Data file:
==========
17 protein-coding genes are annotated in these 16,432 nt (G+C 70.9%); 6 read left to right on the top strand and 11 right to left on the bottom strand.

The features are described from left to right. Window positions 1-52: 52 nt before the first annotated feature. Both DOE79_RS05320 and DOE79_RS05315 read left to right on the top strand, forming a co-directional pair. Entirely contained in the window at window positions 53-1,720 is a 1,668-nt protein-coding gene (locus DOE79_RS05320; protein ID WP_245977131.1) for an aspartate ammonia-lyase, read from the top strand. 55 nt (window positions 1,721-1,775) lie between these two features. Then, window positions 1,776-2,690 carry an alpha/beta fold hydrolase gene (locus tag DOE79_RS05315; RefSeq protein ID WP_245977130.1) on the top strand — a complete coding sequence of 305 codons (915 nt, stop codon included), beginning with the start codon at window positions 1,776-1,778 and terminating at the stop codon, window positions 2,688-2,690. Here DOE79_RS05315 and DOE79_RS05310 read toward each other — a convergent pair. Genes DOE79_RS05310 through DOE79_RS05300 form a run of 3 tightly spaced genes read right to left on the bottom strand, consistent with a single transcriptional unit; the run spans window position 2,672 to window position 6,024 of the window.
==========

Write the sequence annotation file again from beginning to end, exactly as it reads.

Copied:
17 protein-coding genes are annotated in these 16,432 nt (G+C 70.9%); 6 read left to right on the top strand and 11 right to left on the bottom strand.

The features are described from left to right. Window positions 1-52: 52 nt before the first annotated feature. Both DOE79_RS05320 and DOE79_RS05315 read left to right on the top strand, forming a co-directional pair. Entirely contained in the window at window positions 53-1,720 is a 1,668-nt protein-coding gene (locus DOE79_RS05320; protein ID WP_245977131.1) for an aspartate ammonia-lyase, read from the top strand. 55 nt (window positions 1,721-1,775) lie between these two features. Then, window positions 1,776-2,690 carry an alpha/beta fold hydrolase gene (locus tag DOE79_RS05315; RefSeq protein ID WP_245977130.1) on the top strand — a complete coding sequence of 305 codons (915 nt, stop codon included), beginning with the start codon at window positions 1,776-1,778 and terminating at the stop codon, window positions 2,688-2,690. Here DOE79_RS05315 and DOE79_RS05310 read toward each other — a convergent pair. Genes DOE79_RS05310 through DOE79_RS05300 form a run of 3 tightly spaced genes read right to left on the bottom strand, consistent with a single transcriptional unit; the run spans window position 2,672 to window position 6,024 of the window.